1. Ollivier 1981.
  2. Ollivier 1981, p. 12.
  3. Ollivier 1981, p. 13.
  4. 1 2 3 Sporting Cyclist, UK, undated cutting
  5. L'Équipe, France, 1960, cited Penot, Christophe (1996), Pierre Chany, l'homme aux 50 Tours de France, Cristel, France, ISBN 2-9510116-0-1, p. 805
  6. Ollivier 1981, p. 85.
  7. Penot, Christophe (1996), Pierre Chany, l'homme aux 50 Tours de France, Cristel, France, ISBN 2-9510116-0-1, p. 76
  8. 1 2 Dave Moulton, Thursday, 24 January 2008, Fausto Coppi: Il Campionissimo
  9. Vélo, France, June 2004
  10. L'Équipe Magazine, 17 July 2004
  11. Chany, Pierre (1988), La Fabuleuse Histoire de Tour de France, 1988, p. 408
  12. McGann & McGann 2006, p. 187.
  13. McGann & McGann 2006, p. 160.
  14. Clemitson, Suze (19 September 2014). "Why Jens Voigt and a new group of cyclists want to break the Hour record". The Guardian. Retrieved 19 September 2014.
  15. "The Hour Record". Wolfgang-menn.de. Retrieved 2 October 2009.
  16. Cycling News, 17 October 2008, News feature - Madonna del Ghisallo
  17. "www.cyclingnews.com news and analysis". Autobus.cyclingnews.com. Retrieved 2 October 2009.
  18. http://www.cyclingnews.com/features/fausto-coppi-the-triumphs-and-the-tragedies/
  19. Cited de Mondenard, Jean-Pierre (2000), Dopage — l'imposture des Performances, Chiron, France, ISBN 2-7027-0639-8, p. 178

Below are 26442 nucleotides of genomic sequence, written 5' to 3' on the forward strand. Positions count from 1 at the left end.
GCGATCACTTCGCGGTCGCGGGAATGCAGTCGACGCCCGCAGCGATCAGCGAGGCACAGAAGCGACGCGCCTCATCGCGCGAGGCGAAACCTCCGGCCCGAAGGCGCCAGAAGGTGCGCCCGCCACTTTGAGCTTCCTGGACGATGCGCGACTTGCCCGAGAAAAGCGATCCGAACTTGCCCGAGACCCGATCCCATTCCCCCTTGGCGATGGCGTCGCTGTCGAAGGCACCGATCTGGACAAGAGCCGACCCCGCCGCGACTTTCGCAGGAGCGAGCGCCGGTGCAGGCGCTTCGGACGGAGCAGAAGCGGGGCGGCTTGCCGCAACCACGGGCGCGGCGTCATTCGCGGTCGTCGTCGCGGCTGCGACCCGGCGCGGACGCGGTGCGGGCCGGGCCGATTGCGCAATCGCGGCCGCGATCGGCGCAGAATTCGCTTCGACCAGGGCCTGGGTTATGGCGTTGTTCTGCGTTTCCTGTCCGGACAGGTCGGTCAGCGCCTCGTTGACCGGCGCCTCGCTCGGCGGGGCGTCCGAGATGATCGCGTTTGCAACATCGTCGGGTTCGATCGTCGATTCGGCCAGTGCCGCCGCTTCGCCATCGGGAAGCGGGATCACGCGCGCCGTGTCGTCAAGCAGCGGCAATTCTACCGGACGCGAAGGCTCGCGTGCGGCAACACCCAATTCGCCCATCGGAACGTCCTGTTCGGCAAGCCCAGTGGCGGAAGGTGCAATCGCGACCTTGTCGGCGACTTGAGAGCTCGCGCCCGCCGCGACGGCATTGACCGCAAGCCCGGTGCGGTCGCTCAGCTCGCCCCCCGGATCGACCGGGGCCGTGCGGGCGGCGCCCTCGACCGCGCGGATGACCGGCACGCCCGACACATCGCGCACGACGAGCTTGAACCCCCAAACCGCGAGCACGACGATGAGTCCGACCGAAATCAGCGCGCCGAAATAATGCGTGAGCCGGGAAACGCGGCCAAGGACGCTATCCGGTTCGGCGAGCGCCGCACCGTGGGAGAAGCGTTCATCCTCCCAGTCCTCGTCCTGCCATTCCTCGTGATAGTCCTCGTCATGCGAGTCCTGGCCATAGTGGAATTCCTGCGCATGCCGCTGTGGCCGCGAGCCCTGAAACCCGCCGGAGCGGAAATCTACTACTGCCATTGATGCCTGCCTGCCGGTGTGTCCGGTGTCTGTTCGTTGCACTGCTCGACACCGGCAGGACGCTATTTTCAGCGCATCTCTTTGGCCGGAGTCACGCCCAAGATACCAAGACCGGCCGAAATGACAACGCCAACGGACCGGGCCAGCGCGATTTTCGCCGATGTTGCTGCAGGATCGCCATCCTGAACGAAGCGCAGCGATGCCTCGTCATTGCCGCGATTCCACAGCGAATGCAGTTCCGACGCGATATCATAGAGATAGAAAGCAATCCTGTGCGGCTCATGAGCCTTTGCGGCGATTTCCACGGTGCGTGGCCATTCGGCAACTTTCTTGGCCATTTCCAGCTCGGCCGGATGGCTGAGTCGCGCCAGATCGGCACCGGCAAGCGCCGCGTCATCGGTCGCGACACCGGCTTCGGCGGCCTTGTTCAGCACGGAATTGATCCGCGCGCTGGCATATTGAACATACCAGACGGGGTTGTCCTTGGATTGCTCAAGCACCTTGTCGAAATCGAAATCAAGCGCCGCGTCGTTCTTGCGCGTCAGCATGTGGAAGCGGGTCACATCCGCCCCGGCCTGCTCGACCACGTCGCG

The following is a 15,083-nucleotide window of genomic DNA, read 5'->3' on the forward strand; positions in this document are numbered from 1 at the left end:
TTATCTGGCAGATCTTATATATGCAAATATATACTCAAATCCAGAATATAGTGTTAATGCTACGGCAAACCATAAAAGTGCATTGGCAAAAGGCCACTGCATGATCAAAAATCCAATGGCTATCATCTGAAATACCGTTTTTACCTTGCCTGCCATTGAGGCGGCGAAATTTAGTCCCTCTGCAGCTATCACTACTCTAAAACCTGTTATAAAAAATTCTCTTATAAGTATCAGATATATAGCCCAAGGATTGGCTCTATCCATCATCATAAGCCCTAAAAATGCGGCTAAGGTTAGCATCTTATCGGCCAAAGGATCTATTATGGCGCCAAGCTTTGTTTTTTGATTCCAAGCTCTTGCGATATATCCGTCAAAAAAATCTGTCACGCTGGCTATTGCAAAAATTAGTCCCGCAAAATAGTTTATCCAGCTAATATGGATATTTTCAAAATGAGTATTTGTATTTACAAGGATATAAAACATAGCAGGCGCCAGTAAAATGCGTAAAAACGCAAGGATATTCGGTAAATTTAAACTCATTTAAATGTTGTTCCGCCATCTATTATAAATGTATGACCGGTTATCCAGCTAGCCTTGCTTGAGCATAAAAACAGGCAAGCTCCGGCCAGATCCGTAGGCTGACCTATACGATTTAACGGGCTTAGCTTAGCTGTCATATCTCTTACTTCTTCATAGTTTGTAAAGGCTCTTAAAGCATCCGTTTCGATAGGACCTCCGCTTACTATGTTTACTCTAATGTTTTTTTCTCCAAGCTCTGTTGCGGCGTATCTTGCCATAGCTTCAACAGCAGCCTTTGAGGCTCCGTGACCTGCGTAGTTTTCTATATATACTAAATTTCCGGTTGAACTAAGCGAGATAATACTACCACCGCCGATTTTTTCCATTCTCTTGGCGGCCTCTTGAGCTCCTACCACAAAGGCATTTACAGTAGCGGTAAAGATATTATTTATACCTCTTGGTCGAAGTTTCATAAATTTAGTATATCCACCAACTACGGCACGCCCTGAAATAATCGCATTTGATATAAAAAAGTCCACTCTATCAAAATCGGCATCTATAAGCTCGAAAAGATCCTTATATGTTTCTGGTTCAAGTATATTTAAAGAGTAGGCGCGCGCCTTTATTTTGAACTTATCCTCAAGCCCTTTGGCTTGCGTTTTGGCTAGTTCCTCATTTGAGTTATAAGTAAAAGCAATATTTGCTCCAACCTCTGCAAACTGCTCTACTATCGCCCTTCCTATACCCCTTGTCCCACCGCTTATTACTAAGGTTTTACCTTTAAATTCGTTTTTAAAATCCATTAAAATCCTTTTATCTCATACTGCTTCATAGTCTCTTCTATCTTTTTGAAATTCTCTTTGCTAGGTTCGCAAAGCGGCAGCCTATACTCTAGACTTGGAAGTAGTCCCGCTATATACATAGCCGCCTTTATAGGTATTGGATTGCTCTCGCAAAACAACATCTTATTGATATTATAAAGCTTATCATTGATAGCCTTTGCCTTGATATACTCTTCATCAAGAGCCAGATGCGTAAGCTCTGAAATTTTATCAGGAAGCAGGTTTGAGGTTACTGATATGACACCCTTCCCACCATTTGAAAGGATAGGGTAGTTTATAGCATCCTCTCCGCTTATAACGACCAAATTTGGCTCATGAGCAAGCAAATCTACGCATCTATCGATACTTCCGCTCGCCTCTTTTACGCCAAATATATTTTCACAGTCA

20. Cycle Sport, UK, November 1996, p. 72
  21. The Guardian, 9 May 2000, Obituary, Gino Bartali
  22. Cycling Plus, UK, undated cutting
  23. Konrad, Gabor and Melanie, ed (2000), Bikelore: Some History and Heroes of Cycling, On the Wheel, USA, ISBN 1-892495-32-5, p. 134
  24. Vélo, France, 2000
  25. Journal, Fellowship of Cycling Old-Timers, UK, vol. 154
  26. Fausto Coppi
  27. 1 2 Sudres, Claude, Hors Course, privately published, France
  28. Een Man Alleen Op Kop, Wieler Revue, Netherlands, undated cutting
  29. Marco Innocenti, L'Italia del 1948: quando De Gasperi batté Togliatti, Mursia, 1997, p. 133
  30. Cited www.cyclingnews.com/news/2002/jan02/jan22news.php
  31. Cycling Weekly, UK, January 2002
  32. Procycling, UK, March 2002
  33. Procycling, UK, February 2003
  34. IMDB, TV Movie (1995) Il Grande Fausto
  35. https://www.youtube.com/watch?v=LndpgmPLW-0
  36. Miroir des Sports, France, 1946
  37. Archive extract from Quando Volava l'Airone, part of a programme called Format, Rai Tre television, 1998
  38. Cited Nouvel Observateur, France, 19 November 2008
  39. Cycling, UK, 4 January 1990
  40. Koomen, Theo (1974), 25 Jaar Doping, De Stem, Netherlands, p144
  41. Miroir des Sports, France, cited "Fausto Drops a Bomb", Sporting Cyclist, UK, undated cutting
  42. 1 2 "Fausto Coppi (Italy)". The-Sports.org. Québec, Canada: Info Média Conseil. Retrieved 16 September 2015.
  43. 1 2 3 "Palmarès de Fausto Coppi (Ita)" [Awards of Fausto Coppi (Ita)]. Memoire du cyclisme (in French). Retrieved 16 September 2015.
  44. "Fausto Coppi". Cycling Archives. de Wielersite. Retrieved 16 September 2015.


Further reading

Wikimedia Commons has media related to Fausto Coppi.
Preceded by
Maurice Archambaud
UCI hour record (45.798 km)
7 November 1942 – 29 June 1956
Succeeded by
Jacques Anquetil
This article is issued from Wikipedia - version of the 10/27/2016. The text is available under the Creative Commons Attribution/Share Alike but additional terms may apply for the media files.